The inflated chest holds a large reserve of air as a measure of security. The person is afraid to let go of this illusory security. On the other hand, people who are afraid to reach out to the world actively have difficulty in breathing in. They may become terrified if they open their throats widely to take in a deep breath. It is a good rule in doing these exercises, therefore, not to force your breathing. See what you can accomplish without straining yourself.
There is another breathing pattern that comes into play when the need for oxygen becomes urgent, for example, as in very strenuous activity. Here, the muscles of the thorax are mobilized and the whole chest becomes actively engaged in the respiratory movements. This pattern is superimposed upon the first so that the person is now breathing abdominally and thoracically, as a result of which his breathing is deeper and fuller. In both patterns the total body wall seemingly moves as one piece, although one can see the respiratory waves flow upward and downward.
These patterns are disturbed when one part of the body moves in opposition to the other. In some people when the chest expands in inspiration, the belly is sucked in. This produces a severe disturbance, for despite the considerable effort involved in expanding the rigid chest, you obtain little air since the downward movement of the lungs is blocked. Instead of breathing in and out, you are now breathing up and down with little expansion of the body cavities. More commonly, the respiratory movements are limited to the midriff area with little involvement of abdomen or chest. This is typical shallow breathing. At times there is some abdominal movement in respiration, but the chest remains rigidly held.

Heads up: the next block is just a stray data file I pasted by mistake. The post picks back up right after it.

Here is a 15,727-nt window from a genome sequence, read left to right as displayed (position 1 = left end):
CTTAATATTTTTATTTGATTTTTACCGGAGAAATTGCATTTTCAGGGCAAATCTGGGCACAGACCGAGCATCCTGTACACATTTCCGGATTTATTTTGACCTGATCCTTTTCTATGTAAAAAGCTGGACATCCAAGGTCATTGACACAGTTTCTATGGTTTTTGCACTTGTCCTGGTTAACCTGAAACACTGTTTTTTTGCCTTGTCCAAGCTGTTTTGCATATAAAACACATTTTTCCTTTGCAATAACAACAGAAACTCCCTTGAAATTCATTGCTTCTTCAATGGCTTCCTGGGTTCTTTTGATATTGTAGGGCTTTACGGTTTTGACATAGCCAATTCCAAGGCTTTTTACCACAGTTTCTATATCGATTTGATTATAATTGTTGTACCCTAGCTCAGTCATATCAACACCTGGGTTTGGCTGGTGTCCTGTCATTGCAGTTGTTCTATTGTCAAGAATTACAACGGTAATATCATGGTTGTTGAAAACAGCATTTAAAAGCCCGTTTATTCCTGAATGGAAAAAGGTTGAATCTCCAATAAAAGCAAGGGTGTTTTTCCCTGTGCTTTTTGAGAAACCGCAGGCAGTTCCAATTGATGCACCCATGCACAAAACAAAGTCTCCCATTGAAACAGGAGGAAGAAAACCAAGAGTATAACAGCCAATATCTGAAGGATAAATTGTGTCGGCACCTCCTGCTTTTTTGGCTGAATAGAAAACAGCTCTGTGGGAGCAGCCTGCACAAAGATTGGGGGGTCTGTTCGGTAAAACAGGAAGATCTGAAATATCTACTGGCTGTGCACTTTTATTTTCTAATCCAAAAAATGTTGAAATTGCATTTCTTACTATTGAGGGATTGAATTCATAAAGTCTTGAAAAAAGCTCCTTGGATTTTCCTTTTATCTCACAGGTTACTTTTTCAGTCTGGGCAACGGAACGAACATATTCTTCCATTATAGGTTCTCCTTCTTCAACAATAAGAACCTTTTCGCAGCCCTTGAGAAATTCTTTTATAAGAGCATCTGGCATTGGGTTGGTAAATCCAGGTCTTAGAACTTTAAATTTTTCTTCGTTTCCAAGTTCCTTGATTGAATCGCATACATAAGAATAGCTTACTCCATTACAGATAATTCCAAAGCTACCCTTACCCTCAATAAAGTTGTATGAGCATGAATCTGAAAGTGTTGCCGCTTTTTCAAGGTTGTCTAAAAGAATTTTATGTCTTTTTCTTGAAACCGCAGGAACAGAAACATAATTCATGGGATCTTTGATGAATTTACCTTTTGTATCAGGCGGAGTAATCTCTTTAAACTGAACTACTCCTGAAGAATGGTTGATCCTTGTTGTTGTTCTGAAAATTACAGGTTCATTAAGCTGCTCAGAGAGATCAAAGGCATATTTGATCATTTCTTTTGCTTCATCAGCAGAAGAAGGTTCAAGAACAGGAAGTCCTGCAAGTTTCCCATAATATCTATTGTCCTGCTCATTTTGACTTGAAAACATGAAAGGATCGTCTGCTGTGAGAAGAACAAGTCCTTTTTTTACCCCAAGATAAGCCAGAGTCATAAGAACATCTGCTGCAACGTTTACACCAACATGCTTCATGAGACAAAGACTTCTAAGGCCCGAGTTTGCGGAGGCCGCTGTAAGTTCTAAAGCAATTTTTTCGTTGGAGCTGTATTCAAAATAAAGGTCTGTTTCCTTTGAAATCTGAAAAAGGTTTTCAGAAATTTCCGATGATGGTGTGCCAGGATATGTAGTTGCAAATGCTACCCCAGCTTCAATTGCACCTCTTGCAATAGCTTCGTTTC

In the preceding [section} we attributed the held-in belly to sexual inhibition. But the belly is also contracted and held to suppress feelings of sadness. We suck in the belly to control our tears and sobs. If we let it go, we are liable to have a real belly cry. But then we also open the door to the possibility of a real belly laugh. Whether we cry or laugh, it is in the belly that we experience life on the gut level. Here is where life is conceived and carried. Here is where our deepest desires have their inception. If you are intent on suppressing your feelings, keep your belly tight. But then you must accept the fact that you will not be a vibrantly alive person. And if you complain of an inner emptiness, you should realize that you are blocking your own fullness of being.